“There’s nothing really good,” said Wildcat coach Vincent DiLorenzo, searching for a silver lining to his team’s start to the season. “I mean, the good thing is I hope we didn’t get anybody seriously injured.”

DiLorenzo noted that there are not many positives “… when it’s 50-0 and we don’t score any points.”

Senior Mason Robinson, a full-time starter at quarterback for the first time in his career, presided over Woodland’s most successful drive of the night in the second quarter. He moved the team from its own 27-yard line to the Buccaneer 25, picking up first downs with a 25-yard completion to receiver Phelan Philpot and on his 6-yard run to the Allatoona 39.

Facing fourth-and-2, though, the Wildcats committed back-to-back delay of game penalties and Robinson’s pass to Quadre Allen near the goal line was broken up by Bucs defensive back Scott Roembke.

Woodland’s other two scoring chances came in the second half, once following Jermel Lewis’s interception near midfield and again after Philpot recovered a blocked punt. A turnover on downs ensued on one possession, and the other ended with a botched field goal snap that negated Jose Panigua’s 40-yard attempt.

Asked if his starter looked more comfortable in his second outing, DiLorenzo did not see how that could be possible.

“I mean, Mason, how can he feel comfortable when … we’re not making [plays] — there [are] … guys we had open and he doesn’t see ’em and sometimes guys we had open and he doesn’t have time to throw,” the third-year Wildcat coach said. “I think he’s ready to get back to work on Monday and try to get better.”

After a rough two weeks, that will likely be the mission of the entire Woodland program, as the Wildcats look to entertain their fans by reaching paydirt in their home opener Friday against East Paudling. The Region 5-AAAAA contest is slated for a 7:30 p.m. kickoff.

Canes produce another quality kicker

A tradition of excellent kickoffs at Cartersville High appears on sound footing once again.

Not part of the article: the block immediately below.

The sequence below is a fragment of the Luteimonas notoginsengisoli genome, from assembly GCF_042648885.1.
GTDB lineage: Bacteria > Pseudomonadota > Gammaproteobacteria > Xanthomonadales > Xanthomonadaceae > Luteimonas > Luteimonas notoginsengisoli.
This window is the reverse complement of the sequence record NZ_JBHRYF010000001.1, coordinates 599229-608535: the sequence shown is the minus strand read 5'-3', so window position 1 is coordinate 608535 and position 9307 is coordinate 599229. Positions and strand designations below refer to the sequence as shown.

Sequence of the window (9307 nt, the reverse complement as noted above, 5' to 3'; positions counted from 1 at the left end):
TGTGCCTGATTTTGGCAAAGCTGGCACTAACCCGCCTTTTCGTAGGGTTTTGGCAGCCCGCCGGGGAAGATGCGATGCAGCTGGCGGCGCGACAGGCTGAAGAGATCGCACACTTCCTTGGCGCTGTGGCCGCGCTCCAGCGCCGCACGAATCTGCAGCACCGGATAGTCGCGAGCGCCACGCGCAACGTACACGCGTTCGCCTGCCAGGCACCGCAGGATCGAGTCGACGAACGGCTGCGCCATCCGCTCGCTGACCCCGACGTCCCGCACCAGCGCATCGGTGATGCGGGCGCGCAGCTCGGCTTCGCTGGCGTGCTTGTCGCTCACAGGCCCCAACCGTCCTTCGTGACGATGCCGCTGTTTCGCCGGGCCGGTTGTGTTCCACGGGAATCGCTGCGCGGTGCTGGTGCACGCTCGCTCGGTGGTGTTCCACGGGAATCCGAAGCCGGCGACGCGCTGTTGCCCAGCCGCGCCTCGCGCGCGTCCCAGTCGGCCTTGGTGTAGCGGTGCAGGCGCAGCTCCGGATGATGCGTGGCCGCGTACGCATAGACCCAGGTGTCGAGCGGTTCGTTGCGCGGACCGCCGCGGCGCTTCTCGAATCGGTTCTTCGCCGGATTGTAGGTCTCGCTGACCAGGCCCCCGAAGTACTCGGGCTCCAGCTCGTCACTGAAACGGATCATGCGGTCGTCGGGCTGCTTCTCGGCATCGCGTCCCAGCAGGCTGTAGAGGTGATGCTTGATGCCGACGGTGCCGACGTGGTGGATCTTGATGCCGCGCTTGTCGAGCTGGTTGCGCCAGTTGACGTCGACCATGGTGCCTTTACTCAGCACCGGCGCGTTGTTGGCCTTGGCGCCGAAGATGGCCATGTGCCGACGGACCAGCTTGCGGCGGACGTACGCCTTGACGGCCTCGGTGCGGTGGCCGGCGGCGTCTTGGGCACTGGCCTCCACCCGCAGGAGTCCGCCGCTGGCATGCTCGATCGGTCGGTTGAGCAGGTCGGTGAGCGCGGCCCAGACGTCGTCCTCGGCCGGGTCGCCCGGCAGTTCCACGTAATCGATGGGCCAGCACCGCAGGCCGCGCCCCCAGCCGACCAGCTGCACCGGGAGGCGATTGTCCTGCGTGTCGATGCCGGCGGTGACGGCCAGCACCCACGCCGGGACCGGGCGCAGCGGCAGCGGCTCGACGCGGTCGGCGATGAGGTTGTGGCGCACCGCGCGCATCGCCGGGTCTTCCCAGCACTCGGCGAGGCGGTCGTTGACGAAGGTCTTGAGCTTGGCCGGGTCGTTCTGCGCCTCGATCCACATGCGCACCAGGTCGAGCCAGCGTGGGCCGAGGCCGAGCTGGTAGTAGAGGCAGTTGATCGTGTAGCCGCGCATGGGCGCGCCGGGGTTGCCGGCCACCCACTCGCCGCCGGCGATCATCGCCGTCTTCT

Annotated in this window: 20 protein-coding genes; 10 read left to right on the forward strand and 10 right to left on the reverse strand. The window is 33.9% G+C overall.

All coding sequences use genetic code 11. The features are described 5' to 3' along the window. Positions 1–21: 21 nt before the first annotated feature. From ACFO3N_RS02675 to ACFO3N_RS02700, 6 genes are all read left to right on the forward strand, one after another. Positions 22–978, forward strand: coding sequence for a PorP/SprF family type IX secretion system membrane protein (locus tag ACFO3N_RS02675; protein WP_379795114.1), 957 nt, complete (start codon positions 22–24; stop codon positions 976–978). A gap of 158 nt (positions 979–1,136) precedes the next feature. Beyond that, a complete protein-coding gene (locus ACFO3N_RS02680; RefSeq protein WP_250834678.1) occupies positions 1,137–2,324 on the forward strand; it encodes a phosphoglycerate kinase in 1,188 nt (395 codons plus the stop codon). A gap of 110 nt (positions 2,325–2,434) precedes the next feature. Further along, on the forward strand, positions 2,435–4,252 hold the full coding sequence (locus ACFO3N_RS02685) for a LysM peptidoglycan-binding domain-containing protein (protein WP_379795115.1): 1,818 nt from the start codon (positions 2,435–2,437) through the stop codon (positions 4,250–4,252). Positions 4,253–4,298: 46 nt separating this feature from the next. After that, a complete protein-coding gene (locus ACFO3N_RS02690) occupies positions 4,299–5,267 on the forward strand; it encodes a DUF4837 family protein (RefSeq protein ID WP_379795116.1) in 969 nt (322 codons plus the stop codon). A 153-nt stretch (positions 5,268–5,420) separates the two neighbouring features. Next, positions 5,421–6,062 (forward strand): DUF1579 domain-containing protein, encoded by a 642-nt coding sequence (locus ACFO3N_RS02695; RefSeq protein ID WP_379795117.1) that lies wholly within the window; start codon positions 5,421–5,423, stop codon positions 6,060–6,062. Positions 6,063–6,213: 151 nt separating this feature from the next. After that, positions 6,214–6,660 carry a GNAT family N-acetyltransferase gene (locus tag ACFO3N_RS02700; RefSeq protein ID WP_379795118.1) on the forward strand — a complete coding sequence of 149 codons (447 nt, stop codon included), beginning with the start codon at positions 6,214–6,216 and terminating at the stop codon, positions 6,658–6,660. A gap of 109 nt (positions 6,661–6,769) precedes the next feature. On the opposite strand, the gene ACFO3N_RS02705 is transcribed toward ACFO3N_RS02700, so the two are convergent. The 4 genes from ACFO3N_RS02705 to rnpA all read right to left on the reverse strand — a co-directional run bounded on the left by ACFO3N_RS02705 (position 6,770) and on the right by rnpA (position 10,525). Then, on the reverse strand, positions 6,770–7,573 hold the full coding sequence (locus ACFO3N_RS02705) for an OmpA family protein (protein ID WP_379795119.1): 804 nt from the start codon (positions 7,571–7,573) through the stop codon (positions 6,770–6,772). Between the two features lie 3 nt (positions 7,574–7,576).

The Purple Hurricanes kicked off six times Friday night against Darlington, and four times Zach Edwards put the pigskin in the end zone.

Once the Tigers were able to field the ball at their 1-yard line and were downed at the 15-yard line, not all that great a starting point. The other time the Tigers’ started their drive from the 26, their best starting point on the entire evening.

Carterville head coach Frank Barden, no stranger to forcing opponents to start their drives from deep inside their territory, was pleased with the work of Edwards.

“Unbelievable,” he said. “Zack did great. He kicked the ball really well for us [Friday].”

Barden said the team’s entire kicking game contributed to the victory.

“Our punting team did well, our punt protection. Our snapping was good. I’m very pleased with our kicking game.”

Edwards is the latest in a long line of really good Cartersville kickers.

Two years ago, it was Collin Barber who was pinning opponents back deep in their territory. Now Barber is the punter for the Georgia Bulldogs.

Last year the kicking chores were handled by Preston Slemp. He has since moved on to Eastern Kentucky.

Barden gives a lot of credit to coach Kyle Tucker for that success.

“Coach Tucker does a great job,” Barden said Friday night. “He really works them. He drills them. They get better.”

—The Daily Tribune News staffers, Jason Greenberg, Chike Nwakamma and David Royal contributed to this report.